- There are 8 questions to answer in the test
- The contestant must start with a first grade question
- The top prize is $250,000
- The contestant loses all their money anytime they get a question wrong
- If the contestant has any money after getting through all 8 questions, they can choose to go for the fifth grade bonus question which multiplies their winnings by 10
As I was watching today's syndicated Fifth Grader on my local CW station, a contestant named Brian Yarbro got the first 7 questions in a row correct. The fourth grade questions are usually the hardest of the 8 because they are worth more--$7,500. the first grade questions are worth $500. Brian got one of the fourth grade questions right. I don't recall what the category was, but Brian saved the other fourth grade question for last. That's where he lost it all.
Brian had $17,500 when he was on the last question. The topic of the question was "Fourth Grade Music". The question was "What 18th century composer wrote The Magic Flute?" Even I knew the answer because I once took a music appreciation course in college. Brian was stuck between Beethoven, Mozart, and Rochmoninov. He used a peek to see what one of his classmates said, and he picked Beethoven. I don't know if that was the first time it's ever happened. A contestant doing perfectly until the very last question and then all their money went out the window. There's only one thing I have to say to Brian Yarbrow for blowing that last question: In the emortal words of Kuni from the 1989 comedy, UHF, "YOU'RE SO STUPID!!!"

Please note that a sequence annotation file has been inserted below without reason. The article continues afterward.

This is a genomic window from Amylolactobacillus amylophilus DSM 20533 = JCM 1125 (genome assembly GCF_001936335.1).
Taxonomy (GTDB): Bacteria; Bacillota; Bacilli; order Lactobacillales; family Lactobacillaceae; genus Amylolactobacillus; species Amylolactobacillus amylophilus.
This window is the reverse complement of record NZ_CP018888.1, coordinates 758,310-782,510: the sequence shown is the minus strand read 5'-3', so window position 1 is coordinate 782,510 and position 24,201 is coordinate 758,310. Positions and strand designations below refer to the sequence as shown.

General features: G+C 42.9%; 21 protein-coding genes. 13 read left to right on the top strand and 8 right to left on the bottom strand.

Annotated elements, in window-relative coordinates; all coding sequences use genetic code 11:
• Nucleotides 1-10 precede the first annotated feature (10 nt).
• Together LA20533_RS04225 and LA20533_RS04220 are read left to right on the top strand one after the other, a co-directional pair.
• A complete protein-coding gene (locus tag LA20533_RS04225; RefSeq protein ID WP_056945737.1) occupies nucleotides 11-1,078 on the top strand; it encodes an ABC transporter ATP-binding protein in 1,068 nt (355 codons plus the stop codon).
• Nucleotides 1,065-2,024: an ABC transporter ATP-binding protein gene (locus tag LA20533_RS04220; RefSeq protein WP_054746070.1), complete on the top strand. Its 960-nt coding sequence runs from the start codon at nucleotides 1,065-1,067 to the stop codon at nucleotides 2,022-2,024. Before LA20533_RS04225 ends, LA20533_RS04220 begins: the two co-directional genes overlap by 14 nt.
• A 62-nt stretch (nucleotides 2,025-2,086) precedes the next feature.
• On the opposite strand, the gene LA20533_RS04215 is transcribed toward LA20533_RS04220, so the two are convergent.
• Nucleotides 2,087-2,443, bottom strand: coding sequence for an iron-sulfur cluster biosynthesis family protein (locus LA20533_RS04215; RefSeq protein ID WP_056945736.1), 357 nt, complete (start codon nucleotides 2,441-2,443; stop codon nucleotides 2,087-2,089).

That line I wrote is one I like to say to contestants on such shows like The Price Is Right and others when they didn't get anything right at all among other reasons. As for Brian Yarbrow, all he got was a $250 gift card. That what losing contestants get if they have no money at all--well, if you'd want to use the term, "losing".
If they change some of the rules next season should they choose to continue with Fifth Grader, I hope they'll invite Brian back again for a second chance. In fact, they could invite back contestants who lost $15,000 or more on one question. And instead of giving them a $250 gift card when they don't win any money, they get $500 in cash just for making it on the show. Also, when contestants give an incorrect answer, they don't lose all their winnings. They just lose half their winnings if they guess wrong.